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Now, two years later, looking back before the accident, it’s amazing to see how God had prepared us to go through this trial without us even knowing what was coming.  He provided a church family after almost a year of searching, he provided us with a second car so that when my parents unexpectedly flew in we would have a way to transport them back and forth to the hospital, I had recently moved to a new school with an incredibly supportive staff.  Finally, he providentially placed at the accident scene an EMS worker, a fire fighter, two doctors–one of whom was the chief of staff at the hospital–and two nurses in the CrossFit class that morning. Miles was able to receive immediate medical attention seconds after the accident occurred.

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Fast forward to today, it’s by God’s kindness and grace that Miles is doing so well. If I were to be honest, I probably wouldn’t have believed you if you would have told me two years later that Miles would still be working as a lawyer and we would have a son.  Not only did God restore Miles’ health and personality, but Miles has had some amazing opportunities in his career the past year and a half. He has been able to write several briefs that were submitted to the United States Supreme Court, argue before the South Carolina Supreme Court, and work on a number of other significant cases.  This truly is a testament of God’s amazing healing power that allowed Miles’ brain to be restored.  Laura Story’s song, “Blessings” was a great encouragement to me during that time.  The trial he allowed us to go through turned out to be one his greatest blessing…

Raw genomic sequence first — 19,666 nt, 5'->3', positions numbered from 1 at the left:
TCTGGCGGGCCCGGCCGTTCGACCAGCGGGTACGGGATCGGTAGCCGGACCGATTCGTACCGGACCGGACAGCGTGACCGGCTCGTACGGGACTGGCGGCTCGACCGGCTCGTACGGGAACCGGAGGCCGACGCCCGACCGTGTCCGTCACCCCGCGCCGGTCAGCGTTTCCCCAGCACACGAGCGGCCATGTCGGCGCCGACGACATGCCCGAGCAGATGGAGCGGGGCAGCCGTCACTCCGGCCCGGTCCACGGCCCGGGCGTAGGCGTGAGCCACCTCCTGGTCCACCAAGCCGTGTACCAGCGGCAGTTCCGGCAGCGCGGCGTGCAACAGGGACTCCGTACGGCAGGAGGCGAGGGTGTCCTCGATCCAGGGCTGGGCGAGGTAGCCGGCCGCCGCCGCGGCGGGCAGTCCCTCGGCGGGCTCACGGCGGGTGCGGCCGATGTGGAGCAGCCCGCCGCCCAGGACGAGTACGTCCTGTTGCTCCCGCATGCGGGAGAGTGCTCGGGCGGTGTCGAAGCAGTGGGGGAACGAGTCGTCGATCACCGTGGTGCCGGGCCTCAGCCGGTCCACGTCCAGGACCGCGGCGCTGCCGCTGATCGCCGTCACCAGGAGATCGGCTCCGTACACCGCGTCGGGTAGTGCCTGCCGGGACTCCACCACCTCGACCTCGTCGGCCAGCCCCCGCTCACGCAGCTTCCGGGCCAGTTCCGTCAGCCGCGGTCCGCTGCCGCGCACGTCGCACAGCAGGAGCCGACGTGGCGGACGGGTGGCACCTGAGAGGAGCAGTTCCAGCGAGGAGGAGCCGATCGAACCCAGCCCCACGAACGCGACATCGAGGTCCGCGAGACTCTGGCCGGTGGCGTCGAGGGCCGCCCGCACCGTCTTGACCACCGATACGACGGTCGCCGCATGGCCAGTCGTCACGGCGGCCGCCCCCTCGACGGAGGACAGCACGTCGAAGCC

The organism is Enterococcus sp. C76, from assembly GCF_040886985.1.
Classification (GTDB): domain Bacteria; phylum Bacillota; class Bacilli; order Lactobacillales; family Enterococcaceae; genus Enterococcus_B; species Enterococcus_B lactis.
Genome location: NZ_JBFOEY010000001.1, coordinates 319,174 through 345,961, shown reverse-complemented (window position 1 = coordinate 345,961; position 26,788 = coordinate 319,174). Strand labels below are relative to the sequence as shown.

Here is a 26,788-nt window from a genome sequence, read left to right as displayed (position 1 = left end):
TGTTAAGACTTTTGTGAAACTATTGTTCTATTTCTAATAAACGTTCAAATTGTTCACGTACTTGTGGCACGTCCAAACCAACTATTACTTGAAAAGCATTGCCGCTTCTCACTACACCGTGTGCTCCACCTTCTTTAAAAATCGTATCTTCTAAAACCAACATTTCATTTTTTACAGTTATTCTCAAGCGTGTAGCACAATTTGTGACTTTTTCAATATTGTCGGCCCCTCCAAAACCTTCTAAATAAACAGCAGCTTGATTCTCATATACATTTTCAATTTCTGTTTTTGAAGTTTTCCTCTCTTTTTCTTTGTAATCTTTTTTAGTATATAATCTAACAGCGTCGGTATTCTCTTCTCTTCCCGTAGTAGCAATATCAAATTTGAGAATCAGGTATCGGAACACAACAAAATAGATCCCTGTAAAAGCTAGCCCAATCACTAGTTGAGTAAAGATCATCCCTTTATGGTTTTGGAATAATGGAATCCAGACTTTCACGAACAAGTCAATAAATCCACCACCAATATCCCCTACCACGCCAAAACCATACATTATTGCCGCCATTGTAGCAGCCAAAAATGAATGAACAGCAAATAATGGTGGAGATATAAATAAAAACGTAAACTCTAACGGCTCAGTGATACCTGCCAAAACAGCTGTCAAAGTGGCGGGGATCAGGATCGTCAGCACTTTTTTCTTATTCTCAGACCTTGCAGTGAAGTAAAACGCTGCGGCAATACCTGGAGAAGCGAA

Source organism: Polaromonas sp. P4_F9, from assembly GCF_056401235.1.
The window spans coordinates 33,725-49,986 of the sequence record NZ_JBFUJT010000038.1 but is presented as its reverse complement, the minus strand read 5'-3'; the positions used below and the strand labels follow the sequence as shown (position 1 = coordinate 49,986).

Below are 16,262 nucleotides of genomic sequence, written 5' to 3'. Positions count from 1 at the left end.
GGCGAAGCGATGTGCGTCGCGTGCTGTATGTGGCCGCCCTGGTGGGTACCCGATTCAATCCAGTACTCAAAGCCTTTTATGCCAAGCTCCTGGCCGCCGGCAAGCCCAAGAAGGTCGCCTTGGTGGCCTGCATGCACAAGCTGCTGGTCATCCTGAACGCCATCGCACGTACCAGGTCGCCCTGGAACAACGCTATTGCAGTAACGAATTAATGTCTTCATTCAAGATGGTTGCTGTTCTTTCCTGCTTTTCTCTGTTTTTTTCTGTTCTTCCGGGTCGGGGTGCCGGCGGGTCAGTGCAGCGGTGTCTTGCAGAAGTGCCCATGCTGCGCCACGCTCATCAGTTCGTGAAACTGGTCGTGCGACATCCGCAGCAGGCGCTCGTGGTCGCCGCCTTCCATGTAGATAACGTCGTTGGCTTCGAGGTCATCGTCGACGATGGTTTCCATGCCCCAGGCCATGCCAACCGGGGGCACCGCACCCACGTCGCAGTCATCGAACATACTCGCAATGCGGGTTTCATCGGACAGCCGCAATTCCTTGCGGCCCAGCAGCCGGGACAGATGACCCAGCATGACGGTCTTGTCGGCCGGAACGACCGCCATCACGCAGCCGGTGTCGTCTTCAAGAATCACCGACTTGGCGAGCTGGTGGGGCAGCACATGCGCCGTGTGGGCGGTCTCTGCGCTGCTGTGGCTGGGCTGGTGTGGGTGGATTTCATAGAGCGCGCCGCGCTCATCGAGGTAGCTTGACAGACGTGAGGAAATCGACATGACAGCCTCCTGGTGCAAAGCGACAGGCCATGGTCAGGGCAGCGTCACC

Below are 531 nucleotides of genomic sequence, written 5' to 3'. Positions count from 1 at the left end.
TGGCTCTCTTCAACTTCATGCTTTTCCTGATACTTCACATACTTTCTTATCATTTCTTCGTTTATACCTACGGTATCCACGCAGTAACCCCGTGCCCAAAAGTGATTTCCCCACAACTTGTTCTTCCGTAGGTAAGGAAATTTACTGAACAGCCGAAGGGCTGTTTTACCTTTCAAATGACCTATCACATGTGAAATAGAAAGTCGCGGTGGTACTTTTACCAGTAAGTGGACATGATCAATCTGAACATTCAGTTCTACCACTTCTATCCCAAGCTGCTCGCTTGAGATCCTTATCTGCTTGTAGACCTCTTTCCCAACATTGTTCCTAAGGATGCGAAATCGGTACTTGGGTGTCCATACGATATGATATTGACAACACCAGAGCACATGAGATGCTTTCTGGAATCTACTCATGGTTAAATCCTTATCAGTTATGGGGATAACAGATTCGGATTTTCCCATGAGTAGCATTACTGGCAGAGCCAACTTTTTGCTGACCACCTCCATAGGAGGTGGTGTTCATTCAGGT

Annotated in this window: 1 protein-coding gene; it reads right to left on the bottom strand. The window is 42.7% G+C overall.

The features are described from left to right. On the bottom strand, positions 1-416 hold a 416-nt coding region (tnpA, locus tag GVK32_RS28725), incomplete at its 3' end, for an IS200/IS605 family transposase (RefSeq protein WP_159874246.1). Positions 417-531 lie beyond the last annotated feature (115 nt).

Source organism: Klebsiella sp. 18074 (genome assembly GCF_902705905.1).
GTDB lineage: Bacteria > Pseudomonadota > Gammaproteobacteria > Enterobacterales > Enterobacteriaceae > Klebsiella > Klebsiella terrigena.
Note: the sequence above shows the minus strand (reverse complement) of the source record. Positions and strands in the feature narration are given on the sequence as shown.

We pray for blessings, we pray for peace,
Comfort for family, protection while we sleep,
We pray for healing, for prosperity,
We pray for Your mighty hand to ease our suffering.

All the while You hear each spoken need,
Yet love us way too much to give us lesser things.

‘Cause what if Your blessings come through raindrops,
What if Your healing comes through tears?
What if a thousand sleepless nights,
Are what it takes to know You’re near?

What if trials of this life
Are Your mercies in disguise?

We pray for wisdom, Your voice to hear,
We cry in anger when we cannot feel You near,
We doubt Your goodness, we doubt Your love,
As if every promise from Your Word is not enough.

And all the while You hear each desperate plea,
And long that we’d have faith to believe.

‘Cause what if Your blessings come through raindrops,
What if Your healing comes through tears?
And what if a thousand sleepless nights,
Are what it takes to know You’re near?

And what if trials of this life
Are Your mercies in disguise?

When friends betray us, when darkness seems to win,
We know that pain reminds this heart,
That this is not, this is not our home,
It’s not our home.

‘Cause what if Your blessings come through raindrops,
What if Your healing comes through tears?
And what if a thousand sleepless nights,
Are what it takes to know You’re near?

What if my greatest disappointments,
Or the aching of this life,
Is the revealing of a greater thirst,
This world can’t satisfy?

And what if trials of this life,
The rain, the storms, the hardest nights,
Are Your mercies in disguise?